The present constitution limits such powers. The Supreme Court began a review last week into whether Duterte was justified in imposing martial law in all of Mindanao after Marawi City descended into chaos due to a failed operation by security forces to capture Isnilon Hapilon, leader of the Islamist militant group, Abu Sayyaf. Marawi is the second most populous Muslim city in the Philippines, yet it would be easy now to mistake Marawi for a town in war-torn Syria. Over 200 people have been killed in the clashes there so far.
Cynics suggest Duterte’s raising of the Islamic State (IS) bogeyman is merely a pretext for taking a tighter grip on power. Their fear is not that the country is about to be overrun by black-flag-waving IS militants, but that Duterte is taking the country back to the past – harking back to a style of rule last employed by former president Ferdinand Marcos, from whose playbook Duterte has increasingly appeared to be borrowing.
The president’s chief government lawyer, Solicitor General Jose Calida, said as some magistrates expressed fears of human rights abuses: “[Duterte’s] order of martial law is markedly different from that issued by President Marcos.”
SHADES OF MARCOS
For those with long memories, a threat of nationwide martial law should not be surprising. In last year’s presidential campaign Duterte had said: “I have no interest in running for president…I will only agree if people allow me to declare martial law.” He also promised a revolutionary government because “I have to stop criminality, corruption, and I have to fix government.” Things would “be bloody” only for the criminals and corrupt, he had assured.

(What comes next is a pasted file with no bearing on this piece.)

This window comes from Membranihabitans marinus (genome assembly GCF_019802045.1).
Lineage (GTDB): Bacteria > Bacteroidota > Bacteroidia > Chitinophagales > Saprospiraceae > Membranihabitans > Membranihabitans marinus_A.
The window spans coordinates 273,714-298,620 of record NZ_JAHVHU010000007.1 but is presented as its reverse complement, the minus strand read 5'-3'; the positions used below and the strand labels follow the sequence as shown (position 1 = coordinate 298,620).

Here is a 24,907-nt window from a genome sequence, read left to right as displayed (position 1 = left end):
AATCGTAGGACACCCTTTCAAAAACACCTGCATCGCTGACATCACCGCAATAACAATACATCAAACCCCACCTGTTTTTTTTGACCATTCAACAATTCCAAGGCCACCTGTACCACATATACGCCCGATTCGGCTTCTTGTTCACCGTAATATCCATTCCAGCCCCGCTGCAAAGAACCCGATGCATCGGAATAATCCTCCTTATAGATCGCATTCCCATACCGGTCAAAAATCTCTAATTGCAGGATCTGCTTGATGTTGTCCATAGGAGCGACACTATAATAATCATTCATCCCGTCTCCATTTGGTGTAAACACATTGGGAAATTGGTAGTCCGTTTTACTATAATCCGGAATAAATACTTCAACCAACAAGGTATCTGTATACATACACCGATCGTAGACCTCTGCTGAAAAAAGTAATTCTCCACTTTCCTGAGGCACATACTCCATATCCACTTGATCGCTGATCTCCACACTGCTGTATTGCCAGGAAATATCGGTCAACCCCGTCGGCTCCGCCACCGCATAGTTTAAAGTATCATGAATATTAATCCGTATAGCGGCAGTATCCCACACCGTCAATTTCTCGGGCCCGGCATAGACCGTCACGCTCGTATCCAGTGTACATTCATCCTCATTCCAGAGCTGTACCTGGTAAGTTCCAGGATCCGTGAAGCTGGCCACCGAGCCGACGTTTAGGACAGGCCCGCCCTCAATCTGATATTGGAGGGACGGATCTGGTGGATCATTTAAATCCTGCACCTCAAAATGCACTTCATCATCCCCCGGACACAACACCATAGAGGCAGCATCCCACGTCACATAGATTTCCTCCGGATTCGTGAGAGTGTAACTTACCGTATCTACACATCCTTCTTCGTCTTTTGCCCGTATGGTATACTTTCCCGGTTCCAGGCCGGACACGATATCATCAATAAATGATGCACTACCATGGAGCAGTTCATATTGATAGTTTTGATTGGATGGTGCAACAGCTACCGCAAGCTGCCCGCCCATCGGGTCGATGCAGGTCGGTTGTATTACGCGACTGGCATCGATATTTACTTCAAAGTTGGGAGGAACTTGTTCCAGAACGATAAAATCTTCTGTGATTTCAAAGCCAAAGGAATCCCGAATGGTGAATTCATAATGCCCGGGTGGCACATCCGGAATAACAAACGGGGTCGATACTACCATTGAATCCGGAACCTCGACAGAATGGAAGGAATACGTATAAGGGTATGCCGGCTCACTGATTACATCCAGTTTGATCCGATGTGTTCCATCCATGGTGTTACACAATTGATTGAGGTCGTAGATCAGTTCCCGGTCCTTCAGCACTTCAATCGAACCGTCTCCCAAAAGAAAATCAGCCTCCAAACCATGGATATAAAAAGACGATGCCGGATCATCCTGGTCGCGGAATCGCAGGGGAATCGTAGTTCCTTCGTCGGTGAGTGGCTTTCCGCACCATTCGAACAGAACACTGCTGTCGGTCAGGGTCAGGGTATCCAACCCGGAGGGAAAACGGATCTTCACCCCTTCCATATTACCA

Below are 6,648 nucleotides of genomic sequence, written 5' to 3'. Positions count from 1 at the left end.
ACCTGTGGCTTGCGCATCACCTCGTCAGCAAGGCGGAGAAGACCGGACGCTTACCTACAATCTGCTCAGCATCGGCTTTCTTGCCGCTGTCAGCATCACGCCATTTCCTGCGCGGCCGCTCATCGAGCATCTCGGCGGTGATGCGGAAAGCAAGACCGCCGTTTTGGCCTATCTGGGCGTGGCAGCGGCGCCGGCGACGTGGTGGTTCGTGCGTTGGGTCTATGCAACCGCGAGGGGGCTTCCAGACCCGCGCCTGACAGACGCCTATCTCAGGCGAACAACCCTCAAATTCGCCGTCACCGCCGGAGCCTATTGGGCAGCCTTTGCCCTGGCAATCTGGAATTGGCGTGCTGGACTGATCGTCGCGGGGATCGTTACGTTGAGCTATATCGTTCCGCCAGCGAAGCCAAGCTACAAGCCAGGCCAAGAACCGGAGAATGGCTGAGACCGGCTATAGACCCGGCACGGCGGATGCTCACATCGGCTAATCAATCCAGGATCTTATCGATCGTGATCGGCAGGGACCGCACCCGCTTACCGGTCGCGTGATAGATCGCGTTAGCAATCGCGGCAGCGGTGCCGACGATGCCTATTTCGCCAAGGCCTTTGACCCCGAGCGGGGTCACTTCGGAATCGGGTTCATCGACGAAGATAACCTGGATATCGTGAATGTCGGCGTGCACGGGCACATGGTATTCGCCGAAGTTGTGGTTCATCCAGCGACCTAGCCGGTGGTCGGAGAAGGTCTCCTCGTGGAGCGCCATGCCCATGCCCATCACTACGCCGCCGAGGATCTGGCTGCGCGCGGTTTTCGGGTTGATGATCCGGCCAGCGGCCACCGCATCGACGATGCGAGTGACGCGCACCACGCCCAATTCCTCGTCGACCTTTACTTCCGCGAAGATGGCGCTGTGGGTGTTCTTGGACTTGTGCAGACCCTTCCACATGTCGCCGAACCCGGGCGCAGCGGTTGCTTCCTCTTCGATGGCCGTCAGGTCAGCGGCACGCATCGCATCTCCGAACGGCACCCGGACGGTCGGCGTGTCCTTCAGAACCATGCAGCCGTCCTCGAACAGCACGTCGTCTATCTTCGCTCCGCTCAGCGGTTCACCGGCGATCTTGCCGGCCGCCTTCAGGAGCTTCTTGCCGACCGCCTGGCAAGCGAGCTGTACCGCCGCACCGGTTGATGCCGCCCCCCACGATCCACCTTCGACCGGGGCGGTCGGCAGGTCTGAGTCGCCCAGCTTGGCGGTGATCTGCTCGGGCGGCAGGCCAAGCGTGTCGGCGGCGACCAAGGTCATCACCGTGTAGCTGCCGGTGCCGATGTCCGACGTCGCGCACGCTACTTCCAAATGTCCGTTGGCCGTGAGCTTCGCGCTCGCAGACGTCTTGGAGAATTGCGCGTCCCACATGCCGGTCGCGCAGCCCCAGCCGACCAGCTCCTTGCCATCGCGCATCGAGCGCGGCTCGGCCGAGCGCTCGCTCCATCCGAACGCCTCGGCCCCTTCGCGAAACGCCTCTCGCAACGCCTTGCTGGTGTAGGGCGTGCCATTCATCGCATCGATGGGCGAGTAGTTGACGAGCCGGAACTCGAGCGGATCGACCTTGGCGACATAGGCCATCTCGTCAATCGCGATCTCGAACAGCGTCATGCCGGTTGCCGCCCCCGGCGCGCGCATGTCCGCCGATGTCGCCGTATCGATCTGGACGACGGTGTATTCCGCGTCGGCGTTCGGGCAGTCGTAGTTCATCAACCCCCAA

But to those with even longer memories, parallels between today’s situation and that of Marcos’ reign are likely to prove discomforting.
The southern island of Mindanao, home to about 21 million mainly Christian people, is the site of two long simmering conflicts featuring both Muslim rebels (thought to number about 13,000) and communist dissidents (thought to number several hundred) who have been locked in on-off fighting with state forces for decades. It was to stamp out both groups that Marcos first declared martial law in 1972.
In the following four years, the war with Muslim rebels resulted in an estimated 50,000 casualties. These came on top of the wider toll from Marcos’ dictatorship, estimated to have resulted in more than 3,200 people being murdered, over 35,000 tortured and more than 70,000 being illegally detained. The regime also left a colossal debt of US$26 billion (the Marcoses were accused of stashing away US$10 billion) while over half the citizenry slid into extreme poverty.
So perhaps it’s understandable that when Duterte warned, “those of you [who] have experienced martial law … it will not be any different from what President Marcos did. I’ll be harsh”, it shocked the victims of Marcos’ 14-year dictatorship.
It did not help that Duterte also signalled his intent to resurrect one of the most notorious features of Marcos’ tyranny: the Arrest, Search and Seizure Orders (Assos). Duterte, a prosecutor under Marcos, insisted the post-Marcos 1986 constitution empowered him to issue Assos. “As to Assos, I don’t know if they are illegal or not, but it is the practice. Martial law includes arrest without warrant, search without warrant,” said Duterte, who described martial law under Marcos as “very good” and the late strongman as “the best” and “brightest” Philippine president ever.
THE MARCOS PLAYBOOK
To read the rest, pls. click on this link.